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Surprising Mood Boosts for Athletes (or Anyone)

5 super-simple ways to rev up, feel better, and balance your mind and body.

Tips & Ideas Thursday, May 20, 2021

Transitioning between seasons can make any athlete feel a little blah or unmotivated; late spring can be especially hard for Nordic skiers, when our beloved mountain playgrounds are ankle-deep in mud, and summer's activities haven't fully kicked in yet.

So how to stay energized? These five easy, surprising tips will keep you humming and get you ready to tackle your summer fitness goals.

1. Strike a power pose.

Social psychologist Amy Cuddy made news with her research on the power of the power pose—striking a hands-on-hips Superman stance can have amazing (and instant) mood and health benefits. The postures decrease cortisol, expand our body space and activate what psychologists call the behavioral approach system, which increases our feelings of strength and decreases feelings of fear.

2. Hop in a cold shower.

A freezing shower may not seem like the obvious pick me up, but that drastic temperature change fires the feel-good hormones in your brain. Endorphins can ease symptoms of depression and anxiety, and cold water may also decrease cortisol, a stress-inducing hormone.

Sports physical therapists have suggested that the cold temperatures can quickly relieve heat exertion and reduce inflammation, so muscles get a quick healing cool-down. How to get started? Try cool showers a few times a week, working up to colder temps. The colder and longer the shower, the more results you'll see.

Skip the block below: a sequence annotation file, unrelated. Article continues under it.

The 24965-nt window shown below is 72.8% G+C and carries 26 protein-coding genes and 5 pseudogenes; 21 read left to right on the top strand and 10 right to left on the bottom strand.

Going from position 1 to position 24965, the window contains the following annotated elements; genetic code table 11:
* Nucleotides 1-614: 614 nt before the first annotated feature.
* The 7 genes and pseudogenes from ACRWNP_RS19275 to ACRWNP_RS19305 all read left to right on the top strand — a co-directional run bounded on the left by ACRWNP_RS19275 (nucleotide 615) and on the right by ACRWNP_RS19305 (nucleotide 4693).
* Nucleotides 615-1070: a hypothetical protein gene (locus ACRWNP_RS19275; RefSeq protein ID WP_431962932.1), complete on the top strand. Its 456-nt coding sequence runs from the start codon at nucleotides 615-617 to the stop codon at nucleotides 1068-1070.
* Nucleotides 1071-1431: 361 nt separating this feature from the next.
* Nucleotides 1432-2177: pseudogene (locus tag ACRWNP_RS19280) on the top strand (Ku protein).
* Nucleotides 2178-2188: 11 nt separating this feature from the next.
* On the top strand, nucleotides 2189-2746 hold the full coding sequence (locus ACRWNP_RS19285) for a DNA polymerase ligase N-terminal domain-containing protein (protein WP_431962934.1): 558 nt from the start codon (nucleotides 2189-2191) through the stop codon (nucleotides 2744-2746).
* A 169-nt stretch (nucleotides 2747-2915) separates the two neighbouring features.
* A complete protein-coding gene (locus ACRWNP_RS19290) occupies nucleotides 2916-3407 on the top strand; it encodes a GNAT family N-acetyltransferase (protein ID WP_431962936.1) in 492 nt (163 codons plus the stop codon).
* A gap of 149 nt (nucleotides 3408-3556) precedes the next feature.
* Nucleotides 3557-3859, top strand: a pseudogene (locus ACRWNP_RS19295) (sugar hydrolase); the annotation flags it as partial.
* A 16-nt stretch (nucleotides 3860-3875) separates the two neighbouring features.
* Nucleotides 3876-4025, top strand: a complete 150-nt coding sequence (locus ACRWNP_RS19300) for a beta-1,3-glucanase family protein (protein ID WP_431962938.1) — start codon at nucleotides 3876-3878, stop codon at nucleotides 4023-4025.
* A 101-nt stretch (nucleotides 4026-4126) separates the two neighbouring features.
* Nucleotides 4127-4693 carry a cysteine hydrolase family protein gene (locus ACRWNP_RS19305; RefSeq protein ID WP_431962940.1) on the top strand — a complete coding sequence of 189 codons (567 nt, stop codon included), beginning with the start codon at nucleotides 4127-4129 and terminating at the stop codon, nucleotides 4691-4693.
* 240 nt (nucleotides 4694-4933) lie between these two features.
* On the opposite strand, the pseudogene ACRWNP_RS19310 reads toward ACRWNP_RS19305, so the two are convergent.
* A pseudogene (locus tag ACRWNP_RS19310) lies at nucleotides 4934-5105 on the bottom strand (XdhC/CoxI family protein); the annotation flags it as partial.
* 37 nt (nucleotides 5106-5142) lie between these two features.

3. Drop in or pick up a game.

Team sports not only give you a way to get your social on but the interaction, action, and distraction of playing a good game of touch football or beach volleyball help boost endorphins and distract from nagging thoughts and stress.

4. Take a bite of chocolate.

Dark chocolate is the best—70% or more cocoa solids for delivering a killer dose of health-promoting flavonoids, which have been shown to reduce inflammation, increase blood flow to your brain, and boost brain health. All of these benefits can help support mood regulation. Bonus: chocolate has a high hedonic rating. The pleasure we derive from its taste, texture, and smell may also promote a good mood.

5. Get your D.

According to a National Health and Nutrition Examination Survey, 41% of Americans are deficient in vitamin D, most of which we get from sunlight. Even in sunny Colorado D deficiency can sneak up, because your skin needs to be exposed directly (without the barrier of sunscreen). Adequate levels of D help the synthesis of feel-good serotonin. Low D levels can lower your immune response and lead to fatigue and depression. The antidote? About 20 minutes of direct sunshine daily. (Note: Vitamin D levels must be tested by a medical practitioner; do not take any vitamin D supplements without a doctor's supervision.)

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